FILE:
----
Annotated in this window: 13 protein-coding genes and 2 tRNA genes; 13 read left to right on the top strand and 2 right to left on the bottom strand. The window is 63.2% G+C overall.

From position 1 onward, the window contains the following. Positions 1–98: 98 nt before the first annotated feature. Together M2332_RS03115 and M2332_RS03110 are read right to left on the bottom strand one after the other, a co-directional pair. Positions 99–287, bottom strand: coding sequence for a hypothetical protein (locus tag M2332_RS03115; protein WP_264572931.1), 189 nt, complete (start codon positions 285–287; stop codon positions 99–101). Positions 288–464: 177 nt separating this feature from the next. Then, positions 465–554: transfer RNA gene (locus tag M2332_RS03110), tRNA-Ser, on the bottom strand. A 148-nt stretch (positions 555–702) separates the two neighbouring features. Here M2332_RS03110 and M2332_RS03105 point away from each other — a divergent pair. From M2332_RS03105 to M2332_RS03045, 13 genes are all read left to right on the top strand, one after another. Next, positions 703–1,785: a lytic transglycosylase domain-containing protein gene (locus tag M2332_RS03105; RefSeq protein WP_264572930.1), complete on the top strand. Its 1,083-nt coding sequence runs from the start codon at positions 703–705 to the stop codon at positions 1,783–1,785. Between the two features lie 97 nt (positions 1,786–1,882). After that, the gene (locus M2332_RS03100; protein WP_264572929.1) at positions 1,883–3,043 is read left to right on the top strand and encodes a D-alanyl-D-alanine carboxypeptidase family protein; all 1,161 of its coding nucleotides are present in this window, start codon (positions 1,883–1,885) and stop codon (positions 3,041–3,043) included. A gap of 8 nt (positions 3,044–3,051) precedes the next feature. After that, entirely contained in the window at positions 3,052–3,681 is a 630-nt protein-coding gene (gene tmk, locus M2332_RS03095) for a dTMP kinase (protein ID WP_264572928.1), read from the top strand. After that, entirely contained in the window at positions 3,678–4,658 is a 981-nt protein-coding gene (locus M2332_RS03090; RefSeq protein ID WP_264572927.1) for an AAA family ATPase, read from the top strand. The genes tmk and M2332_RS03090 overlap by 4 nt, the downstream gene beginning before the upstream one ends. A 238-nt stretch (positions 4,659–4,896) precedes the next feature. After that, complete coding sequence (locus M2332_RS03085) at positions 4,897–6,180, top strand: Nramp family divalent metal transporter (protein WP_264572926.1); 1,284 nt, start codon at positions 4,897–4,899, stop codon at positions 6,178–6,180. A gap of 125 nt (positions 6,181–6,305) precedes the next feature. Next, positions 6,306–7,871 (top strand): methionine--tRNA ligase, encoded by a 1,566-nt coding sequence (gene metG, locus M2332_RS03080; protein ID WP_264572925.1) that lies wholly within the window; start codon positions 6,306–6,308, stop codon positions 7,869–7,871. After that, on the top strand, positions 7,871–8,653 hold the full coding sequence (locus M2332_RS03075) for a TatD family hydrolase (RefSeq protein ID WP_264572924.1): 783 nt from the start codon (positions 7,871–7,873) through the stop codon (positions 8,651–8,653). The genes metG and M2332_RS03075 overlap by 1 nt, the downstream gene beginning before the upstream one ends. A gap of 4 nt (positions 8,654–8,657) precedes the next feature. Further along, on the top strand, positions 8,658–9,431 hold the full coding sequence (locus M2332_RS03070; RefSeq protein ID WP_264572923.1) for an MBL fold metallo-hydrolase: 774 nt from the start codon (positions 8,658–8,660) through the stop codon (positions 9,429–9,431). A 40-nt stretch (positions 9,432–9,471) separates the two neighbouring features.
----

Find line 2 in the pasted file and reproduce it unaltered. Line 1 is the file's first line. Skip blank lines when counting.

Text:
From position 1 onward, the window contains the following. Positions 1–98: 98 nt before the first annotated feature. Together M2332_RS03115 and M2332_RS03110 are read right to left on the bottom strand one after the other, a co-directional pair. Positions 99–287, bottom strand: coding sequence for a hypothetical protein (locus tag M2332_RS03115; protein WP_264572931.1), 189 nt, complete (start codon positions 285–287; stop codon positions 99–101). Positions 288–464: 177 nt separating this feature from the next. Then, positions 465–554: transfer RNA gene (locus tag M2332_RS03110), tRNA-Ser, on the bottom strand. A 148-nt stretch (positions 555–702) separates the two neighbouring features. Here M2332_RS03110 and M2332_RS03105 point away from each other — a divergent pair. From M2332_RS03105 to M2332_RS03045, 13 genes are all read left to right on the top strand, one after another. Next, positions 703–1,785: a lytic transglycosylase domain-containing protein gene (locus tag M2332_RS03105; RefSeq protein WP_264572930.1), complete on the top strand. Its 1,083-nt coding sequence runs from the start codon at positions 703–705 to the stop codon at positions 1,783–1,785. Between the two features lie 97 nt (positions 1,786–1,882). After that, the gene (locus M2332_RS03100; protein WP_264572929.1) at positions 1,883–3,043 is read left to right on the top strand and encodes a D-alanyl-D-alanine carboxypeptidase family protein; all 1,161 of its coding nucleotides are present in this window, start codon (positions 1,883–1,885) and stop codon (positions 3,041–3,043) included. A gap of 8 nt (positions 3,044–3,051) precedes the next feature. After that, entirely contained in the window at positions 3,052–3,681 is a 630-nt protein-coding gene (gene tmk, locus M2332_RS03095) for a dTMP kinase (protein ID WP_264572928.1), read from the top strand. After that, entirely contained in the window at positions 3,678–4,658 is a 981-nt protein-coding gene (locus M2332_RS03090; RefSeq protein ID WP_264572927.1) for an AAA family ATPase, read from the top strand. The genes tmk and M2332_RS03090 overlap by 4 nt, the downstream gene beginning before the upstream one ends. A 238-nt stretch (positions 4,659–4,896) precedes the next feature. After that, complete coding sequence (locus M2332_RS03085) at positions 4,897–6,180, top strand: Nramp family divalent metal transporter (protein WP_264572926.1); 1,284 nt, start codon at positions 4,897–4,899, stop codon at positions 6,178–6,180. A gap of 125 nt (positions 6,181–6,305) precedes the next feature. Next, positions 6,306–7,871 (top strand): methionine--tRNA ligase, encoded by a 1,566-nt coding sequence (gene metG, locus M2332_RS03080; protein ID WP_264572925.1) that lies wholly within the window; start codon positions 6,306–6,308, stop codon positions 7,869–7,871. After that, on the top strand, positions 7,871–8,653 hold the full coding sequence (locus M2332_RS03075) for a TatD family hydrolase (RefSeq protein ID WP_264572924.1): 783 nt from the start codon (positions 7,871–7,873) through the stop codon (positions 8,651–8,653). The genes metG and M2332_RS03075 overlap by 1 nt, the downstream gene beginning before the upstream one ends. A gap of 4 nt (positions 8,654–8,657) precedes the next feature. Further along, on the top strand, positions 8,658–9,431 hold the full coding sequence (locus M2332_RS03070; RefSeq protein ID WP_264572923.1) for an MBL fold metallo-hydrolase: 774 nt from the start codon (positions 8,658–8,660) through the stop codon (positions 9,429–9,431). A 40-nt stretch (positions 9,432–9,471) separates the two neighbouring features.